Weight-loss surgery could improve kidney function
In addition to helping patients to shed flab, weight loss surgery may also improve their kidney function, a new study says.
Washington: In addition to helping patients to shed flab, weight loss surgery may also improve their kidney function, a new study says.
"Bariatric surgery serves as a good model to examine the effects of weight loss on kidney function. Our findings suggest a beneficial impact on kidney function in patients with and without baseline kidney disease," said Alex Chang from the Geisinger Medical Center, Pennsylvania in the US.
For the study, 3,134 participants were observed for an average of 2.4 years.
One year after bariatric surgery, average weight decreased from 130.1 to 90.9 kg and average kidney function increased significantly.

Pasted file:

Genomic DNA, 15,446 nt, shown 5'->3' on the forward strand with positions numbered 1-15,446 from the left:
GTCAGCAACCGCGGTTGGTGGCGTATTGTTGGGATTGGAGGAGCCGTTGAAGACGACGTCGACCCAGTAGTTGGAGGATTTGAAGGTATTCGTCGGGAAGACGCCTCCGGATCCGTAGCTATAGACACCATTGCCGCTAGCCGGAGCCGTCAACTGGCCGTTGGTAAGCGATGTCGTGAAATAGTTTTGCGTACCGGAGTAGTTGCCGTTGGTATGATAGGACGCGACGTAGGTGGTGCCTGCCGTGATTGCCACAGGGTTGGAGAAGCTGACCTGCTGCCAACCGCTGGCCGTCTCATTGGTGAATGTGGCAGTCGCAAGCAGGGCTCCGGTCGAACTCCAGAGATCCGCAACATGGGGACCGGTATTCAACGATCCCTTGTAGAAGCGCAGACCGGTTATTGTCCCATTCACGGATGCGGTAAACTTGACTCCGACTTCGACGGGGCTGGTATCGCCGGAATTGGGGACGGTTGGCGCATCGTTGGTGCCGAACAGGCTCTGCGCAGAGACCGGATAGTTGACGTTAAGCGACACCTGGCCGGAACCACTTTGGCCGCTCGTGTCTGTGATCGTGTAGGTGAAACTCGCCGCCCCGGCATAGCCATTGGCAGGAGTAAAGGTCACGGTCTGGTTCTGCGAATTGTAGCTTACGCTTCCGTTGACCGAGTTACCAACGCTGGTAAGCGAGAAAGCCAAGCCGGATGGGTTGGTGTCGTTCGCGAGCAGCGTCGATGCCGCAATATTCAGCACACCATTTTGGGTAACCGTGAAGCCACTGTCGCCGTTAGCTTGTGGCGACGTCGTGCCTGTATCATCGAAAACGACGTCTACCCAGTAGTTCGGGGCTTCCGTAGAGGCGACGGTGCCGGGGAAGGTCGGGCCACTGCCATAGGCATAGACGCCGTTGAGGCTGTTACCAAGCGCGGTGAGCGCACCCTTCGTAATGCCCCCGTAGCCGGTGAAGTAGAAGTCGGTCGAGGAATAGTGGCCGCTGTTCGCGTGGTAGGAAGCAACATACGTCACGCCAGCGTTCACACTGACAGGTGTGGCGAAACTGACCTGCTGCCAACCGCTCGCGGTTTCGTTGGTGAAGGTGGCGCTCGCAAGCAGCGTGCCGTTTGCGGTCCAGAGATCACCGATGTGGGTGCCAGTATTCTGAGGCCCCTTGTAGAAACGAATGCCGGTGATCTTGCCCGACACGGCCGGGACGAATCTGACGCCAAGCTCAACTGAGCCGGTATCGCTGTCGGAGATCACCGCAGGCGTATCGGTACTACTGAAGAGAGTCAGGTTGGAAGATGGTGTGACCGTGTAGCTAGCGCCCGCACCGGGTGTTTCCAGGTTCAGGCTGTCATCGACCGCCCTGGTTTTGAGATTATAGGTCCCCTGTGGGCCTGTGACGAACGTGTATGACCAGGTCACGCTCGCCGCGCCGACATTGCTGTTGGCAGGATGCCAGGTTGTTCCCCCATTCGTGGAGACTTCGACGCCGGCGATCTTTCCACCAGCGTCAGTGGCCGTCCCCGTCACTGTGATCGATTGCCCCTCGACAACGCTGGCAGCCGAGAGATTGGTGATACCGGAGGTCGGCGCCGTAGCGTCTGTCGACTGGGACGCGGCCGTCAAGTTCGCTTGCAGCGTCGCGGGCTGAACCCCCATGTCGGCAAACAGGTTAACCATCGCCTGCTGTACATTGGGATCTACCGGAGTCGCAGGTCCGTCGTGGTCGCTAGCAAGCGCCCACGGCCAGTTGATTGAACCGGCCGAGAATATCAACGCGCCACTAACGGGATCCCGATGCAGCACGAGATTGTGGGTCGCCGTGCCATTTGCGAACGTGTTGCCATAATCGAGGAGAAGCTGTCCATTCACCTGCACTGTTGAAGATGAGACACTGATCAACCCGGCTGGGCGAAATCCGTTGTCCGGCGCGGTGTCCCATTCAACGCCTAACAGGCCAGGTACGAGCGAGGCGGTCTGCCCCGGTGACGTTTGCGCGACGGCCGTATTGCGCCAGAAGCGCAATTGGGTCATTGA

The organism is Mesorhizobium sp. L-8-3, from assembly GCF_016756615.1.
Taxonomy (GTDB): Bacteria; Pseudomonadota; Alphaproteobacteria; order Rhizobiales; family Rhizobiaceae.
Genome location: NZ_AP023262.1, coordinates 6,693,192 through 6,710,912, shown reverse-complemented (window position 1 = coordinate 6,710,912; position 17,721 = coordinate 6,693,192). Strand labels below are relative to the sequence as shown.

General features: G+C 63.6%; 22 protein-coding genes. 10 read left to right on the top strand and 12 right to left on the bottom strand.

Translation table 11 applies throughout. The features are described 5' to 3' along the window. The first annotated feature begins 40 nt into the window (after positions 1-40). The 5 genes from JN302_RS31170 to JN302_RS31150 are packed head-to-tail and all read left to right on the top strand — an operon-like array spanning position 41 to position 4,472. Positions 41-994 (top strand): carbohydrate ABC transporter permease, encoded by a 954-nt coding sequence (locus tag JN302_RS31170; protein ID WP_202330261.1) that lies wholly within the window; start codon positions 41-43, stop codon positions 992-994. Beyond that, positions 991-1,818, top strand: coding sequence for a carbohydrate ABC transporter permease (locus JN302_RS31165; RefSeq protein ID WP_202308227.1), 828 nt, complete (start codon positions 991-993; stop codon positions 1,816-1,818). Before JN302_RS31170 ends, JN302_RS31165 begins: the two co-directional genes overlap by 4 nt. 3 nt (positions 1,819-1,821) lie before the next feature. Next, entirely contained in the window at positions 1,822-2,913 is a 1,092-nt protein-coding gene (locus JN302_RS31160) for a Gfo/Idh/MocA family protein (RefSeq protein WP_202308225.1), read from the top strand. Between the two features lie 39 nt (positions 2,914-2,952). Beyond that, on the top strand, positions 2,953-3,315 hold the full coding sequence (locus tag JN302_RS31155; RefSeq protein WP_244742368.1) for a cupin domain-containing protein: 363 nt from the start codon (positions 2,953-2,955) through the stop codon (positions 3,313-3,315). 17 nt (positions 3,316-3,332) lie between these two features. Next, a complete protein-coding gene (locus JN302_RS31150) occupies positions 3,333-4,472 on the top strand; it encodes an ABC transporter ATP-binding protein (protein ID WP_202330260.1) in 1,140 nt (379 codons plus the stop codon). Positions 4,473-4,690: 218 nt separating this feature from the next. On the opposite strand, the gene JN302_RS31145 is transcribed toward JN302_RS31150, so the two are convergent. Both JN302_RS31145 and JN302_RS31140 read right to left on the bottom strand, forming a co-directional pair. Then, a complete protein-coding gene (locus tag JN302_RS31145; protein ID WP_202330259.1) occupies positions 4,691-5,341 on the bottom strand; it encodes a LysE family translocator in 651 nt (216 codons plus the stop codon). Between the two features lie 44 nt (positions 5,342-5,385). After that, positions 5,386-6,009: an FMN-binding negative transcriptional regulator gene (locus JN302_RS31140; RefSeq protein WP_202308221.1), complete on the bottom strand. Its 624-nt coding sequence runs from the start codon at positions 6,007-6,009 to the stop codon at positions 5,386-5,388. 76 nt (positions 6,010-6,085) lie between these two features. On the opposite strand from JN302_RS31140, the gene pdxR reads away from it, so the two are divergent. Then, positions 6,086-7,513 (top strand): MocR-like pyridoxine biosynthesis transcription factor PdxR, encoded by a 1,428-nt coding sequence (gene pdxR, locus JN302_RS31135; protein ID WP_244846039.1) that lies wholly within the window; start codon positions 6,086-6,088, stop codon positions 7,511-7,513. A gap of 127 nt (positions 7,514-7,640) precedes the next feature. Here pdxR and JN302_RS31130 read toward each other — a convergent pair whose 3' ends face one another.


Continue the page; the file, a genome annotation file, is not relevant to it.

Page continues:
The association between weight loss and increased kidney function was stronger in patients with chronic kidney disease at the start of the study than those who developed it later.
"More emphasis should be placed on promoting healthy lifestyles to avoid morbid obesity, and prevent chronic kidney disease," Chang added.
"Additional studies using other markers of kidney function are needed to confirm the study's findings and to examine the effect of weight loss on long-term kidney outcomes, said Chang, who presented the findings at the "ASN Kidney Week 2014" at the Pennsylvania Convention Center in Philadelphia.